TV review: The Aristocrats - C4
The Aristocrats C4
"HAPPY families are all alike," goes the first line in Anna Karenina, Leo Tolstoy's 19th century forerunner of Fifty Shades Of Grey. "Every unhappy family is unhappy in its own way."
According to The Aristocrats, Channel 4's look at the dinner gong community, no family is truer of this adage than the Marlboroughs of Blenheim Palace.
Although the Mitchells of Albert Square come close.
Blenheim's fame, like Lisa Riley's, is derived from its large scale.
The Marlboroughs have been there for years, although their tenancy is threatened by the collapse of the cigarette business.
Running it is 'Sunny', 11th Duke of Marlborough, 86 years old, courteous and fastidious.
Hoping to get his hands on it is 56-year-old son Jamie, better known as the hellraising Marquess of Blandford, a man whose excessive lifestyle made Keith Richards look like Andy Pandy.
Jamie has served three prison terms – for drugs, failure to pay maintenance, and road rage.
To be fair, he's never had an overdue library book.
The Aristocrats followed Jamie as he attempted to convince his dad and the palace's trustees that he was fit to run it.
Sunny went to court in 1994 to disinherit his son, the first time an aristocrat had done so for 100 years, and that was on Upstairs Downstairs.
At 187 rooms, Blenheim is no small responsibility.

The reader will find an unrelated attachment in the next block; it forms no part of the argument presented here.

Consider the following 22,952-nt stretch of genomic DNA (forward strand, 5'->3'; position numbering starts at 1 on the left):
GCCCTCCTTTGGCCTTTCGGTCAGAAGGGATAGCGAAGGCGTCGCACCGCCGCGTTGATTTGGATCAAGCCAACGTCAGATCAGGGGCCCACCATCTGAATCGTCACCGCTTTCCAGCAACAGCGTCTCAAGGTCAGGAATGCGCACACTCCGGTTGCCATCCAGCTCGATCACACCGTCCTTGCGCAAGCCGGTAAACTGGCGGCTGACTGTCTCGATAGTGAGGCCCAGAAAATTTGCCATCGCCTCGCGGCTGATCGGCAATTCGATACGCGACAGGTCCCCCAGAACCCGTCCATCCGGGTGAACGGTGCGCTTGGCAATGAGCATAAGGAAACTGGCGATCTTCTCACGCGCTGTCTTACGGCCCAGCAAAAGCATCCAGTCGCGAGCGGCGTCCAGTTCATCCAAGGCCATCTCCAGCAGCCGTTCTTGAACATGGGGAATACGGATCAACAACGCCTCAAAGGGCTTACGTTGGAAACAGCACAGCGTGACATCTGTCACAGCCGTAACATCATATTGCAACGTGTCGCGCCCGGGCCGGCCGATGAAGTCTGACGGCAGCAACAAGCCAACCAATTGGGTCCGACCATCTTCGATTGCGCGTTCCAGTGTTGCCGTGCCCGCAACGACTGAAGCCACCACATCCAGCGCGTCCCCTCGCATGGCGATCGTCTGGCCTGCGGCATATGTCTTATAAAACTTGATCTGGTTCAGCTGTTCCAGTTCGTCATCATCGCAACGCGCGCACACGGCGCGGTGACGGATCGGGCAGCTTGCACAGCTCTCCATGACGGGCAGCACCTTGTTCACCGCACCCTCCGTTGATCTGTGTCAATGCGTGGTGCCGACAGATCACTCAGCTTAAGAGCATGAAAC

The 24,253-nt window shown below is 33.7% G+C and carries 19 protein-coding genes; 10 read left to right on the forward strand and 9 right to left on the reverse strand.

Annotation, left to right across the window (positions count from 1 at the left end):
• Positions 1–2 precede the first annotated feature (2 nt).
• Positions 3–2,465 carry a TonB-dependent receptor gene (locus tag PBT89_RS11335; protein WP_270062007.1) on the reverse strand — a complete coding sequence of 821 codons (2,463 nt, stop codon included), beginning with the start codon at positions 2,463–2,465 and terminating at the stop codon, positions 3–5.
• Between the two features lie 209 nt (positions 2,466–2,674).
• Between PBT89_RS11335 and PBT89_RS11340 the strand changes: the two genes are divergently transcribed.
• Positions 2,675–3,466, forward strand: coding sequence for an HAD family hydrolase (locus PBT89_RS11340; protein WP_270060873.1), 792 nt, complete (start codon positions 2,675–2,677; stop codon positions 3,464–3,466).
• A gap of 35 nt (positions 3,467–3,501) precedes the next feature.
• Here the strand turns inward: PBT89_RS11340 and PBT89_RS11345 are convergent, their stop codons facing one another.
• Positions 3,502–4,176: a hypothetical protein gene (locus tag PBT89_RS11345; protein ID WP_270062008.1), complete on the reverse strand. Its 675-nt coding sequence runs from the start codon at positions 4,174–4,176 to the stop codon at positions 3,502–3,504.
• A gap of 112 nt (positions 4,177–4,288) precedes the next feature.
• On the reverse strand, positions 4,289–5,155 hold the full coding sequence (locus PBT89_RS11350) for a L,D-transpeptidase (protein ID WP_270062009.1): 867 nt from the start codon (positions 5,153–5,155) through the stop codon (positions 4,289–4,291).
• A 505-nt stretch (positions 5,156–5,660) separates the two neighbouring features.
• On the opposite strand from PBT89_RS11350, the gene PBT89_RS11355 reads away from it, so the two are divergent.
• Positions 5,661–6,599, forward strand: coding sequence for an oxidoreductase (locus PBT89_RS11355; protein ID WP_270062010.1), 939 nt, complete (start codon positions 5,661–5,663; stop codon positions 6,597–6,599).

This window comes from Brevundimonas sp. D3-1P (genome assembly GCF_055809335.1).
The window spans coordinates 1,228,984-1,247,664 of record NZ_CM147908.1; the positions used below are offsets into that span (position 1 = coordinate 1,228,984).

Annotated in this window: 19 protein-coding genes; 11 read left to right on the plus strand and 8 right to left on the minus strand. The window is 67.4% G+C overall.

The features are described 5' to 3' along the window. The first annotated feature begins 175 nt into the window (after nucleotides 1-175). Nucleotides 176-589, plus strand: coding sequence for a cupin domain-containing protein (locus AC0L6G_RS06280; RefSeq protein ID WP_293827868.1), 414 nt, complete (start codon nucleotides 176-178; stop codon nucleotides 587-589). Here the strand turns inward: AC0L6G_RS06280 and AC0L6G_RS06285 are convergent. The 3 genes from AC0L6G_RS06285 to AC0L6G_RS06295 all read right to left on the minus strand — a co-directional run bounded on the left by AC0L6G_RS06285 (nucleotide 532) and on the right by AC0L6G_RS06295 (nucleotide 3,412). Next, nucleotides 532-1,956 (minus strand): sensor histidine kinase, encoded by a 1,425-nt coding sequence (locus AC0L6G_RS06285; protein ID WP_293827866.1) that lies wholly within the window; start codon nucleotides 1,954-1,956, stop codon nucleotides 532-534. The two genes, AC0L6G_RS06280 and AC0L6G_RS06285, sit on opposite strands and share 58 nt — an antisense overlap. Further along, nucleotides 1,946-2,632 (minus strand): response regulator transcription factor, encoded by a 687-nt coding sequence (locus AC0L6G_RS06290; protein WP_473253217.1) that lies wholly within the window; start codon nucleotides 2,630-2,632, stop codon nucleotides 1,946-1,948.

The Hoovering alone is a military operation. "When you've got a monster like that," noted Jamie, surveying the structure, "albeit a pretty monster, it's rather like having a high maintenance wife."
Except you can't stick 50 quid in her cleavage and send her out for a frock to keep her sweet.
The house can only survive by having the plebs, sorry the public, in.
And so they were having a new lavatory block fitted. "It's the one place," noted an aide, "you can be sure that everyone will go at least once in a visit."
Not only that but it saves the hedges being over-watered.
Jamie, who's got a lived-in look about him (when I first saw him I thought a settee had burst), has his own ideas.
He wants a 'huge fountain in the lake – the 9th wonder of the world'.
To make it greener, it could go off every time someone flushed the toilet.
His father was somewhat more conservative.
"I'm very particular about verges," he said. "I think it gives a good impression of a well kept place."
It's where they're going wrong at Glastonbury.
The toilet block was opened by David Cameron. He refused to go on camera. "Number 10," we heard, "didn't want him filmed in the presence of the aristocracy."
He must have found the Jubilee excruciating.